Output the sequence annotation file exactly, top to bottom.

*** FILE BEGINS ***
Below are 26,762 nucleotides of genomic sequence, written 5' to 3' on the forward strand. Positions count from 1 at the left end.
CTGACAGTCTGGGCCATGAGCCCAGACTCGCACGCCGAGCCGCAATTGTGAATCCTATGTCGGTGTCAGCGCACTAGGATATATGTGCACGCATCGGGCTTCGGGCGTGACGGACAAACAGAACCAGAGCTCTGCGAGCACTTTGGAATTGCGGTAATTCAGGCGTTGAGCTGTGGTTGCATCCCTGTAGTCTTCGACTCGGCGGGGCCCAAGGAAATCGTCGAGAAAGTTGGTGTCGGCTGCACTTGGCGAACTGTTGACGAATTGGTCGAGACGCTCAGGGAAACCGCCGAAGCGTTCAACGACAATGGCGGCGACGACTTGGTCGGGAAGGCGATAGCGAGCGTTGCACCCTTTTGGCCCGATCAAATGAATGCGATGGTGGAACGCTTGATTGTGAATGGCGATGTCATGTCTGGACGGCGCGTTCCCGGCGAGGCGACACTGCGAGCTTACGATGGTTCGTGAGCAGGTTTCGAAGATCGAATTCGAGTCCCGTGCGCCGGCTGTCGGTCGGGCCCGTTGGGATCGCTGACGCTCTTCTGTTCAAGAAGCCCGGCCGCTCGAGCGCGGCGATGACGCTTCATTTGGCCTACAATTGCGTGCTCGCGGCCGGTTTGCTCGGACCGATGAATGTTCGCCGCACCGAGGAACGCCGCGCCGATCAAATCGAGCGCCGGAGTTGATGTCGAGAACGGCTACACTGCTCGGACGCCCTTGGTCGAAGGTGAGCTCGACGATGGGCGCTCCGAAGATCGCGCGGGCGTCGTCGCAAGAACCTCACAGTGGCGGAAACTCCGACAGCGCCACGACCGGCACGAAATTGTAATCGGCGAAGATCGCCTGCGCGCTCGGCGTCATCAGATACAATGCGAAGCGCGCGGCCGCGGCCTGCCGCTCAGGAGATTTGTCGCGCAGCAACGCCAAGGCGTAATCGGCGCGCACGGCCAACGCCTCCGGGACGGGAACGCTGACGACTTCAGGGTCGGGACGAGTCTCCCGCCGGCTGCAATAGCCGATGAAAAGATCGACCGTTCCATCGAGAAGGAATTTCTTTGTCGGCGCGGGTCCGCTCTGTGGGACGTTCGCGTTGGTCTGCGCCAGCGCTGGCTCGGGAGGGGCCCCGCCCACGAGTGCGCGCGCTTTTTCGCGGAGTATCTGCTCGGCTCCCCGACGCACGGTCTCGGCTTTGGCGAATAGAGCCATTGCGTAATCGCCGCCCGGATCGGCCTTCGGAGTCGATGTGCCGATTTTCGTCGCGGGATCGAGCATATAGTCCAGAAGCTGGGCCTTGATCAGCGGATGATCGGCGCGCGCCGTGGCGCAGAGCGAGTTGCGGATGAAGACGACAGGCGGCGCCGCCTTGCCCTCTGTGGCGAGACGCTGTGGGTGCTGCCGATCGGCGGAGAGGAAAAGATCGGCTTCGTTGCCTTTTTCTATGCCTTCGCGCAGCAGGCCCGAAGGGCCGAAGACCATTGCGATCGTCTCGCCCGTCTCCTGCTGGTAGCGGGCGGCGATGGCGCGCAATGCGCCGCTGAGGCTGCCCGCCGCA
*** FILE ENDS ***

Below are 26,762 nucleotides of genomic sequence, written 5' to 3' on the forward strand. Positions count from 1 at the left end.
CTGACAGTCTGGGCCATGAGCCCAGACTCGCACGCCGAGCCGCAATTGTGAATCCTATGTCGGTGTCAGCGCACTAGGATATATGTGCACGCATCGGGCTTCGGGCGTGACGGACAAACAGAACCAGAGCTCTGCGAGCACTTTGGAATTGCGGTAATTCAGGCGTTGAGCTGTGGTTGCATCCCTGTAGTCTTCGACTCGGCGGGGCCCAAGGAAATCGTCGAGAAAGTTGGTGTCGGCTGCACTTGGCGAACTGTTGACGAATTGGTCGAGACGCTCAGGGAAACCGCCGAAGCGTTCAACGACAATGGCGGCGACGACTTGGTCGGGAAGGCGATAGCGAGCGTTGCACCCTTTTGGCCCGATCAAATGAATGCGATGGTGGAACGCTTGATTGTGAATGGCGATGTCATGTCTGGACGGCGCGTTCCCGGCGAGGCGACACTGCGAGCTTACGATGGTTCGTGAGCAGGTTTCGAAGATCGAATTCGAGTCCCGTGCGCCGGCTGTCGGTCGGGCCCGTTGGGATCGCTGACGCTCTTCTGTTCAAGAAGCCCGGCCGCTCGAGCGCGGCGATGACGCTTCATTTGGCCTACAATTGCGTGCTCGCGGCCGGTTTGCTCGGACCGATGAATGTTCGCCGCACCGAGGAACGCCGCGCCGATCAAATCGAGCGCCGGAGTTGATGTCGAGAACGGCTACACTGCTCGGACGCCCTTGGTCGAAGGTGAGCTCGACGATGGGCGCTCCGAAGATCGCGCGGGCGTCGTCGCAAGAACCTCACAGTGGCGGAAACTCCGACAGCGCCACGACCGGCACGAAATTGTAATCGGCGAAGATCGCCTGCGCGCTCGGCGTCATCAGATACAATGCGAAGCGCGCGGCCGCGGCCTGCCGCTCAGGAGATTTGTCGCGCAGCAACGCCAAGGCGTAATCGGCGCGCACGGCCAACGCCTCCGGGACGGGAACGCTGACGACTTCAGGGTCGGGACGAGTCTCCCGCCGGCTGCAATAGCCGATGAAAAGATCGACCGTTCCATCGAGAAGGAATTTCTTTGTCGGCGCGGGTCCGCTCTGTGGGACGTTCGCGTTGGTCTGCGCCAGCGCTGGCTCGGGAGGGGCCCCGCCCACGAGTGCGCGCGCTTTTTCGCGGAGTATCTGCTCGGCTCCCCGACGCACGGTCTCGGCTTTGGCGAATAGAGCCATTGCGTAATCGCCGCCCGGATCGGCCTTCGGAGTCGATGTGCCGATTTTCGTCGCGGGATCGAGCATATAGTCCAGAAGCTGGGCCTTGATCAGCGGATGATCGGCGCGCGCCGTGGCGCAGAGCGAGTTGCGGATGAAGACGACAGGCGGCGCCGCCTTGCCCTCTGTGGCGAGACGCTGTGGGTGCTGCCGATCGGCGGAGAGGAAAAGATCGGCTTCGTTGCCTTTTTCTATGCCTTCGCGCAGCAGGCCCGAAGGGCCGAAGACCATTGCGATCGTCTCGCCCGTCTCCTGCTGGTAGCGGGCGGCGATGGCGCGCAATGCGCCGCTGAGGCTGCCCGCCGCA